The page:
Plant a Paradise
Create a Pollinator Garden
You know that patch of lawn in your yard? The one that requires monthly fertilizing, weekly mowing, and nearly daily watering in the summer so it doesn’t turn brown? Now imagine that the same patch in your yard is a beautiful meadow of flowers that requires little maintenance and irrigation. Imagine that meadow also provides homes and food for amazing animals like butterflies, hummingbirds, and bees. Sounds wonderful, doesn’t it? Meet the pollinator garden: a little piece of paradise you can have at home.
There are many different kinds of pollinators and the vast majority of them are insects. Most plants rely on pollinators to move pollen from one flower to another to create seeds. The seeds grow into new plants that are used by other animals for food and homes. People use the plants for medicine, clothing, and much of the food we eat.
As suburban lawns and houses take up more and more habitat, there are fewer resources for these important pollinators to sustain themselves during the seasons they are not pollinating our crops. Luckily, it is easy to create a garden that provides them with the nectar they need, and is also beautiful enough to be your front yard. Below are the steps to help you design your own.
5 Easy Steps
Step 1: Identify a spot
The more sun the area gets the better. Even a small space helps!
Step 2: Select plants
You should keep a few things in mind when selecting plants for pollinators. What season will the flowers bloom? Try to include a selection of plants so that something with be blooming in each season. What shape will the flowers be? Flower shape plays a role in which pollinators visit. Butterflies prefer flat flowers, hummingbirds visit tubular flowers, and bees are most attracted to clustered flowers. Generally, hybridized flowers do not have as much nectar as heirloom or native plants. Dense gardens with diverse flower types are most attractive to pollinators. Hungry caterpillars need food too! If you want to attract specific butterflies, plant some of the plants that their caterpillars eat – like milkweed for Monarch butterflies.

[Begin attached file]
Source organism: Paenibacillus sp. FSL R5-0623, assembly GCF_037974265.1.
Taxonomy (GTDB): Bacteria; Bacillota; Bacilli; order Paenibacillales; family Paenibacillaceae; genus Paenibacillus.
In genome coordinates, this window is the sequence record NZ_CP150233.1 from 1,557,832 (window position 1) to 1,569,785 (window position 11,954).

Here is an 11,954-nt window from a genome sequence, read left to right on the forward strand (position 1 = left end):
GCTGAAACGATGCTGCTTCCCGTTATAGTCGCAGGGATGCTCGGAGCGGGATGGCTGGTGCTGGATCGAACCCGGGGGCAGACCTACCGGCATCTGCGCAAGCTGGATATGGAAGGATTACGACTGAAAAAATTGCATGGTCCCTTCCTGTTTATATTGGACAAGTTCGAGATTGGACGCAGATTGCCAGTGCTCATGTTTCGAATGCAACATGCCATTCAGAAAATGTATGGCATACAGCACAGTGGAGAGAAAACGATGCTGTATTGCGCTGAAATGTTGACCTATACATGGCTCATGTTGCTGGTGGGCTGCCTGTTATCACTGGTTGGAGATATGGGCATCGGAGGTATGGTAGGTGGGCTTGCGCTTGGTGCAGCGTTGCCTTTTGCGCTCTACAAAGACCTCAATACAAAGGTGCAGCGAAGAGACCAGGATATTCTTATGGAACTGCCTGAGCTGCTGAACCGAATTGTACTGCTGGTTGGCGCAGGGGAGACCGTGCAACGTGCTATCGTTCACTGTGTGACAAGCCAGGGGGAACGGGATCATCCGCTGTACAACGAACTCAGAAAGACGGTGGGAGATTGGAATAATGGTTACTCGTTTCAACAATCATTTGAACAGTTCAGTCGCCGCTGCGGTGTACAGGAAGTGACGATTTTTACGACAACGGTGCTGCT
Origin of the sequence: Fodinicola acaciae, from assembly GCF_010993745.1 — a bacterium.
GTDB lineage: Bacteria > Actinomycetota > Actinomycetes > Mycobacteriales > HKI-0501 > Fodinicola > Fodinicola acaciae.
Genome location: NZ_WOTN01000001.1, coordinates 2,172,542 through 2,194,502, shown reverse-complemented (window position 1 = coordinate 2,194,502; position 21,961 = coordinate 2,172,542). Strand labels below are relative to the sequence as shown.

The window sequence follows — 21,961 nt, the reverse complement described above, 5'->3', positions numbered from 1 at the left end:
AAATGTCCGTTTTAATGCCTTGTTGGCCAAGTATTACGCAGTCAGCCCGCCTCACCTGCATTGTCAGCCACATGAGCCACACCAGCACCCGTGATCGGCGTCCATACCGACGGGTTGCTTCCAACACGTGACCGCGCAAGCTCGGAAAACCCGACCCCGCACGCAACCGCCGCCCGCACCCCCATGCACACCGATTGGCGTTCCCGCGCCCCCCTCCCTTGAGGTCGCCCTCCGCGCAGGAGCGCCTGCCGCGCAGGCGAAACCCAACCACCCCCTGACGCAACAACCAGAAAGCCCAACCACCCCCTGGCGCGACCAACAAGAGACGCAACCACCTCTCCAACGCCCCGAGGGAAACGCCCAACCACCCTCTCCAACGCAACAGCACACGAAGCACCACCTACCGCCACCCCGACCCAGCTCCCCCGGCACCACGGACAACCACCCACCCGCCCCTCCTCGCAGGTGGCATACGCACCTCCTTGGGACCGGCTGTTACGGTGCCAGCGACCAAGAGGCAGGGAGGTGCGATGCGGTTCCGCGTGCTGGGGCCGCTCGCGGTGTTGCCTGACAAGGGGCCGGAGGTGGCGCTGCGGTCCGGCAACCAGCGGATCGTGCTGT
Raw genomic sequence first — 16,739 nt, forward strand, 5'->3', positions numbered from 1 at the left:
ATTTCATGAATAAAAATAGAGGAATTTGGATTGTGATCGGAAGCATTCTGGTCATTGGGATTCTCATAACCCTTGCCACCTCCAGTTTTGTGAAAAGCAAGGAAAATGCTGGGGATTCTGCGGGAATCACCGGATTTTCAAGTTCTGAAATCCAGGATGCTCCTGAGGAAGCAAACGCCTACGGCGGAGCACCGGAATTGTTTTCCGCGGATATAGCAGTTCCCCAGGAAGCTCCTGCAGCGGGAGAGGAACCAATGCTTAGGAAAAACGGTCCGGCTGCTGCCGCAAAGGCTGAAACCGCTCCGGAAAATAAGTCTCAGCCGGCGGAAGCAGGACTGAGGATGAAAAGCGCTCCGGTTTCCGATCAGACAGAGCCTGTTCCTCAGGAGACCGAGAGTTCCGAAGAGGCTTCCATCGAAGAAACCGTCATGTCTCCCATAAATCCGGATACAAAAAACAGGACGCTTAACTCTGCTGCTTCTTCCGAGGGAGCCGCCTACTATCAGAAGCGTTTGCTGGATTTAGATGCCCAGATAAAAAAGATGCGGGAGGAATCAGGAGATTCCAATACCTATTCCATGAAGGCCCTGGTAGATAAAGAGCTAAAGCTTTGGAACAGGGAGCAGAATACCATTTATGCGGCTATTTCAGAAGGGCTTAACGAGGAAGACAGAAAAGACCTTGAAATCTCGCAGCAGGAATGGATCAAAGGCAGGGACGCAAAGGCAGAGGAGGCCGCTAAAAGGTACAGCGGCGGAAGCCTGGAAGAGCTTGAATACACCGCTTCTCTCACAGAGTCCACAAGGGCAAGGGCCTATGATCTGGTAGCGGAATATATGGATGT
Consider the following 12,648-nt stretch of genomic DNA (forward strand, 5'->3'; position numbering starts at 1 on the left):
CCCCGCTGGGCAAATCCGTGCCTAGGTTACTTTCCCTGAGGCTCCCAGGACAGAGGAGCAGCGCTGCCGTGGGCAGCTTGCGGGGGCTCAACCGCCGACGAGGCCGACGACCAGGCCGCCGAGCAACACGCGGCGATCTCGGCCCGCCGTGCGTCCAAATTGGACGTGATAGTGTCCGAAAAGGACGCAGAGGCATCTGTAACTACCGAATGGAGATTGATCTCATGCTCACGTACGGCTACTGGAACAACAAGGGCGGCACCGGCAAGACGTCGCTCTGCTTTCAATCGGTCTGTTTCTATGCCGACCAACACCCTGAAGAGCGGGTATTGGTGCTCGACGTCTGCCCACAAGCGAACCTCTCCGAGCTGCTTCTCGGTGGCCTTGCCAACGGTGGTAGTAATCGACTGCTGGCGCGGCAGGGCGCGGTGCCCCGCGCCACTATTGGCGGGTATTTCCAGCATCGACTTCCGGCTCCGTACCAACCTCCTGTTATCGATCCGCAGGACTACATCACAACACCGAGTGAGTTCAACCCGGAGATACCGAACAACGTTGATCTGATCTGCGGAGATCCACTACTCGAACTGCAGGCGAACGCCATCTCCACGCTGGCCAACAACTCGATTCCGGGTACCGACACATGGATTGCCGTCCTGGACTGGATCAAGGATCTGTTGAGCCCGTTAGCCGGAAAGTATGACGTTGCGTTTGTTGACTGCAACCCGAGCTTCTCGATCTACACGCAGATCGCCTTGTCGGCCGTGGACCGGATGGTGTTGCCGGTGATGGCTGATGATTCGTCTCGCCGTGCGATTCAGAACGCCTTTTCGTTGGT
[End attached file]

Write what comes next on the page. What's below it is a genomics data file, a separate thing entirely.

Step 3: Arrange and plant!
A little extra water at this time will help your plants get established.
Step 4: Sit back and enjoy
Watch hummingbirds hover near you and see butterflies alight on flowers you grew yourself. Consider registering your pollinator garden with the Million Pollinator Garden Challenge.
Step 5: Minimal maintenance
Pollinator gardens may require occasional mulching to discourage weeds. Some watering during dry spells may be necessary depending on your plant selection. As much as possible, skip the spray! Pesticides often harm beneficial pollinators as much as the pests they target.
Come and visit Point Defiance Zoo & Aquarium’s pollinator garden near Kids' Zone slide to learn more or see an example of how beautiful and full of life a pollinator garden can be! The Zoo’s pollinator garden includes many types of perennial, drought tolerant, and native flowering plants. You could also join a Garden Tour the first Sunday of every month to learn more with the Zoo’s horticulturist.
More to Explore
Won't Bring the Sting
- Hive nesting bees, such as honeybees and bumblebees, usually only sting to defend their hive, not when they are foraging.
- Most native bees are solitary and stingless.
- Most "bee stings" are from scavenging wasps or hornets, not nectar gathering bees. Your pollinator garden will not attract these insects.